700 pages is ...more
Ilium is a wild mixture of science-fiction, fantasy, a history (or should I say literature?) lesson, and awesomeness. And it's only the first part - don't think you can get in other books between Ilium and its sequel Olympos (I wante ...more
I read this book as I had thoroughly enjoyed the author's short story in the 'Songs of the Dying Earth' compilation, and also as it is one of the few fiction stories out there with an ancient greek setting.
It is beautifully written particularly at the beginning - the world is richly described with histories, technologies, scientific concepts and races. Quantum technology, buckycarbon, macromolecular devices and fax nodes; old style humans, post-humans and moravec ...more
First of all, Ilium is just plain bold ...more
The plot lines are so complicated and detailed (indeed, each b ...more
How very unfortunate that Simmons' duologies fail with the second book as much as they succeed in the first book. I was really looking forward to reading Olympos, the second book of this duology, until I read the abysmal reviews.
But apparently, Simmons plays even more havoc with his created world-- that of a re-imagined Trojan War, set on Mars no less, and the Earth that can no longer house true humans except those who live exactly 100 years and have no culture to speak ...more
First, Fuck you Dan Simmons. You write long-ass books, that are good, and then you write long-ass sequels to them. With Hyperion, the sequels tended to not be even half the book the original was. Should I read the sequel here? I have no idea.
This book was solid. Good stuff. The only problem is, it sounds completely retarded if you try to explain the ...more
Please see my review of Olympos for my take on both Ilium and Olympos, which are a set.
It was interesting to see elements from multiple sources combined. I liked the virtual reality 'TV' show, the travelling by portal (the portals reminded me of those in Hyperion) and the appearance of the Magician Prospero (Shakespeare's 'the Tempest').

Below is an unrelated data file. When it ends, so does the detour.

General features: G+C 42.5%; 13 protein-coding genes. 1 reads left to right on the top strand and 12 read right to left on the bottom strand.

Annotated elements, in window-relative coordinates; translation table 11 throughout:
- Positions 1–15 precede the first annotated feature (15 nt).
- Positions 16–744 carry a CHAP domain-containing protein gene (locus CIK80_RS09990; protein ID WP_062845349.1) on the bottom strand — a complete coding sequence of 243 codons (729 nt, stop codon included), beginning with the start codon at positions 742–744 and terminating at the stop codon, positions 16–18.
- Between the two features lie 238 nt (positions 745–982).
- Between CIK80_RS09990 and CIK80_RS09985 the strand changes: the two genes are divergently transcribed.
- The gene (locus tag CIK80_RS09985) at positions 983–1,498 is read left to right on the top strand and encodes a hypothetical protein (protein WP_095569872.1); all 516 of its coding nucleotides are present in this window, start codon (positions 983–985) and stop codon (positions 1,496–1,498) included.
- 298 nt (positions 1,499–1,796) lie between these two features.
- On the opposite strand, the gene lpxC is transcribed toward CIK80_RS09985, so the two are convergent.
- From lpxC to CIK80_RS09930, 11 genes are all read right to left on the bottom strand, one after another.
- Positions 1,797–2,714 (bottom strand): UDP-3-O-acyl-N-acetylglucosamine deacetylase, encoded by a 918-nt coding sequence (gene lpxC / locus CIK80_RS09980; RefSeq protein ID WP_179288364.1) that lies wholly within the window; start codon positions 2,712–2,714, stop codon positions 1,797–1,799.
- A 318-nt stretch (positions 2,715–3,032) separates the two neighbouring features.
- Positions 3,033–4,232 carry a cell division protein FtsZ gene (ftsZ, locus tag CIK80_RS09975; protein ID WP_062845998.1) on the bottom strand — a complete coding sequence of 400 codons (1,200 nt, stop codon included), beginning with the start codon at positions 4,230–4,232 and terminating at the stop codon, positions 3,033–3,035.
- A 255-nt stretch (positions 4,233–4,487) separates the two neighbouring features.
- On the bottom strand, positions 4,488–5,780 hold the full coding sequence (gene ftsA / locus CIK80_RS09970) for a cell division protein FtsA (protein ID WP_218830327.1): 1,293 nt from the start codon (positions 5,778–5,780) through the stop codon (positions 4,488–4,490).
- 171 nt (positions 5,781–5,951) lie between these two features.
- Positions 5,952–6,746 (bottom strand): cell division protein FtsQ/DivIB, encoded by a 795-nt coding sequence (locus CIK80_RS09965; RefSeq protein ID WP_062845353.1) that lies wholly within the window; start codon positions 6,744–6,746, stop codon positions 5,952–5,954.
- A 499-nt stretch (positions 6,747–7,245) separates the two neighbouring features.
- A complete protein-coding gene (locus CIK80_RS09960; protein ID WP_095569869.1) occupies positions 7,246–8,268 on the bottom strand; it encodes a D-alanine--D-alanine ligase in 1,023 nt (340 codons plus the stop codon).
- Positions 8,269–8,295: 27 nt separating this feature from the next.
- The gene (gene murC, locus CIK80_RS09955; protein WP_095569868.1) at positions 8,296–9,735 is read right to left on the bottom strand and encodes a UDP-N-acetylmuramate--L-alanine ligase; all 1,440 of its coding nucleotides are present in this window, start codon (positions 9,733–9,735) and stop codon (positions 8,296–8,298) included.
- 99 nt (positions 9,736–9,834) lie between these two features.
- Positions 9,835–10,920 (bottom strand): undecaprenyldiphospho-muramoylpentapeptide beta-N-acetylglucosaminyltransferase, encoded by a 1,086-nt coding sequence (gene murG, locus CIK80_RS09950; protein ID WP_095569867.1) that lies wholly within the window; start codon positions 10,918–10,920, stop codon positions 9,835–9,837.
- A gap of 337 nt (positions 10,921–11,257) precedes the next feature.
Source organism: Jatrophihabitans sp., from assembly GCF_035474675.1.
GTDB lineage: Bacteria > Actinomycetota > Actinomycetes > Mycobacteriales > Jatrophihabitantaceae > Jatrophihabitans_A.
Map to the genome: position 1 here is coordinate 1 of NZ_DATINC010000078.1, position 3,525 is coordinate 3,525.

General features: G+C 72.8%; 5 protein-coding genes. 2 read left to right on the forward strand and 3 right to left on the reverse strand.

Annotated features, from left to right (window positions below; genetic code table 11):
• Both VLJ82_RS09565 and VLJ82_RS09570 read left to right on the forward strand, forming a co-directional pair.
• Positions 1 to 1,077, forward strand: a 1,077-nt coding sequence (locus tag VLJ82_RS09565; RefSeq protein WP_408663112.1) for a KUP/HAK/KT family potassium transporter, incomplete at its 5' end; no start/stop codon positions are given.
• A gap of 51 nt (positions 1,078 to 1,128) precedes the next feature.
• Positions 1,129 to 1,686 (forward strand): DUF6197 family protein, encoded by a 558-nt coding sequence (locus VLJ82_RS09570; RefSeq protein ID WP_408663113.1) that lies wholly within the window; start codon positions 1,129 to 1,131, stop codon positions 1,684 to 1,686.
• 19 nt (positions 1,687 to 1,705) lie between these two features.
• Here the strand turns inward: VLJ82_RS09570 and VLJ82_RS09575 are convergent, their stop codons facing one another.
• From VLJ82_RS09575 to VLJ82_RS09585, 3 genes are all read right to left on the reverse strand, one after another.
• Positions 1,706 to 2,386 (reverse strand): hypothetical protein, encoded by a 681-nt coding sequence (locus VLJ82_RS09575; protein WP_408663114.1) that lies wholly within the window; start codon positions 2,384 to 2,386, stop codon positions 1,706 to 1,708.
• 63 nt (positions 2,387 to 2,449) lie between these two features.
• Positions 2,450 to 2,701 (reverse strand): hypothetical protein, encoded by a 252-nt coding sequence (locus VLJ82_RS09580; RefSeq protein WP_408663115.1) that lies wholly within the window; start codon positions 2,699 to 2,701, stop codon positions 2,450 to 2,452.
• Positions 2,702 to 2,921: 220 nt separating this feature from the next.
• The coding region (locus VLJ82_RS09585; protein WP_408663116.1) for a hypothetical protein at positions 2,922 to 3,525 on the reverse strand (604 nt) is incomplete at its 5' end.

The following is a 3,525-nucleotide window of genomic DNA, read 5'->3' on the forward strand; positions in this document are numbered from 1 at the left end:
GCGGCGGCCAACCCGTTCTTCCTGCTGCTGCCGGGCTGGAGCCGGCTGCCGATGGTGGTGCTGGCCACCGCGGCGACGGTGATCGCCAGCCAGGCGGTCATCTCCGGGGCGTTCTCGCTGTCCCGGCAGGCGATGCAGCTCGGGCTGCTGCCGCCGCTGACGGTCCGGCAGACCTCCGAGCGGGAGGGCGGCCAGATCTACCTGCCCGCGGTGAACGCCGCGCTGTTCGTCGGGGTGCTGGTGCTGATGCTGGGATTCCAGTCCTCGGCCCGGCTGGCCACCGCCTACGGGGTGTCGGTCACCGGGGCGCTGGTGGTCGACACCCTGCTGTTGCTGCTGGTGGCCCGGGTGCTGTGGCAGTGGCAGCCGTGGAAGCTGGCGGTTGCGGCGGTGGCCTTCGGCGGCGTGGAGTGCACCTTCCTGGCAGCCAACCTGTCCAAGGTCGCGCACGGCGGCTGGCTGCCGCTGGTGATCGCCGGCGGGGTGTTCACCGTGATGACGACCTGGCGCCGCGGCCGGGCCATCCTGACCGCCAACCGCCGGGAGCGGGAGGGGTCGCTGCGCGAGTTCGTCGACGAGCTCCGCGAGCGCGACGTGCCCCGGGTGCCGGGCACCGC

On the downside? I'm not really interested in the blood and guts of ancient battles and the fighting was described in minute det ...more
1- Great beggining
2- Promising characters
3- Fantastic setting
This, as Hyperium, was an ambitious project. And it could have been a really goo ...more
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Are you shitting me?" The moravecs loved the ancient human colloquial phrases, the more scatological the better.
Yes," said Orphu. "I am most definitely shitting you, my friend.”
Sing, O Muse, of the rage of Achilles, of Peleus’ son, murderous, man-killer, fated to die, sing of the rage that cost the Achaeans so many good men and sent so many vital, hearty souls down to the dreary House of Death. And while you’re at it, Muse, sing of the rage of the gods themselves, so petulant and so powerful here on their new Olympos, and of the rage of the post-humans, dead and gone though they might be, and of the rage of those few true humans left, self-absorbed and useless though they have become. While you are singing, O Muse, sing also of the rage of those thoughtful, sentient, serious but not-so-close-to-human beings out there dreaming under the ice of Europa, dying in the sulfur ash of Io, and being born in the cold folds of Ganymede.
Oh, and sing of me, O Muse, poor born-against-his-will Hockenberry, dead Thomas Hockenberry, Ph.D., Hockenbush to his friends, to friends long since turned to dust on a world long since left behind. Sing of my rage, yes, of my rage, O Muse, small and insignificant though that rage might be when measured against the anger of the immortal gods, or when compared to the wrath of the god-killer Achilles.
On second though, O Muse, sing nothing of me. I know you. I have been bound and servant to you, O Muse, you incomparable bitch. And I do not trust you, O Muse. Not one little bit.”